As tensions between Tehran, Washington and Tel Aviv continue to mount over Iran’s pursuit of nuclear weapons technologies, the U.S. has quietly begun a deployment of its premier stealthy fighter, the twin-engine F-22, to the United Arab Emirates.
Multiple Lockheed Martin aircraft will operate out of Al Dhafra Air Base there, industry sources say. This is the same base from which U.S. U-2s and Global Hawk UAVs have been launched since shortly after the 9/11 terrorist attacks.
“The United States Air Force has deployed F-22s to Southwest Asia,” according to a statement from service spokesman Capt. Phil Ventura. “Such deployments strengthen military-to-military relationships, promote sovereign and regional security, improve combined tactical air operations and enhance interoperability of forces, equipment and procedures.” Ventura declined to specify what the aircraft’s mission is for this deployment.
Because of the F-22’s supercruise — or high, efficient rate of speed — stealth, thrust-vectoring and inherent intelligence-collection capabilities, it is considered the most sophisticated fighter in the world. Deploying it to any region causes residents there to take note, says one industry executive. The timing of the Persian Gulf deployment could be a signal from the U.S. to Iran to take seriously objections to the latter’s nuclear weapons ambitions.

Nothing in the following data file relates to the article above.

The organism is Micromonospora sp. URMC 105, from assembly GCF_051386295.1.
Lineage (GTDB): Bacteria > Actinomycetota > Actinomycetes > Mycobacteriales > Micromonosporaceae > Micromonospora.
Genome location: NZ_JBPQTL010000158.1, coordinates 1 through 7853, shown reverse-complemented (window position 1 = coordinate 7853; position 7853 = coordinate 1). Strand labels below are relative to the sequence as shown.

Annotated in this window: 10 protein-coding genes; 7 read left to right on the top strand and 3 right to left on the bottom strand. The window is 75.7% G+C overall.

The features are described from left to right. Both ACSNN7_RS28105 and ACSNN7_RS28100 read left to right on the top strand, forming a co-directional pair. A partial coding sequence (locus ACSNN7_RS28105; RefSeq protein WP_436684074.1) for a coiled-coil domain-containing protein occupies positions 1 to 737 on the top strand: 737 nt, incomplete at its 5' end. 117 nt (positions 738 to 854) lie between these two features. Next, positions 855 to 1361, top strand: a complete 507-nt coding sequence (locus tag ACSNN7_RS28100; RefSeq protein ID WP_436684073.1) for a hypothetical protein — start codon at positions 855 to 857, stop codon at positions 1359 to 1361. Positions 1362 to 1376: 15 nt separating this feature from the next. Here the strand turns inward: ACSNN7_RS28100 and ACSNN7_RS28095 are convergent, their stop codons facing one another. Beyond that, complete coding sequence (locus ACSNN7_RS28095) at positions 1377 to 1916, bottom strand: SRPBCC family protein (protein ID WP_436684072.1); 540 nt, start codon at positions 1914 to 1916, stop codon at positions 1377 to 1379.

“The F-22 is unlike any other fighter in the world and our friends and potential adversaries know it,” the executive says. “When we deployed the F-22s to Guam and Japan, everybody in Asia and the Pacific paid attention.”
The F-22 Raptor has conducted numerous deployments to the Pacific region, and in December 2009 traveled to southwest Asia for its first deployment there to shadow an international warfighting exercise, though it did not directly participate. One former F-22 program official notes that more deployments to desert regions are needed to keep maintainers current on sustaining the jets in such harsh conditions.
Though the F-22 has been deployed before, it has yet to see combat since it was declared operational in 2005; the high cost of the fighter is likely a reason for the Pentagon’s unwillingness to expose it to combat in a campaign such as Libya unless its high-end qualities are absolutely necessary for a mission. But the fighter has also been plagued by problems with its onboard oxygen-generation system.
Next week, Lockheed will host a ceremony to commemorate the final F-22 (No. 4195) exiting the Marietta, Ga., production line, closing a major chapter for Air Force procurement history and for Lockheed.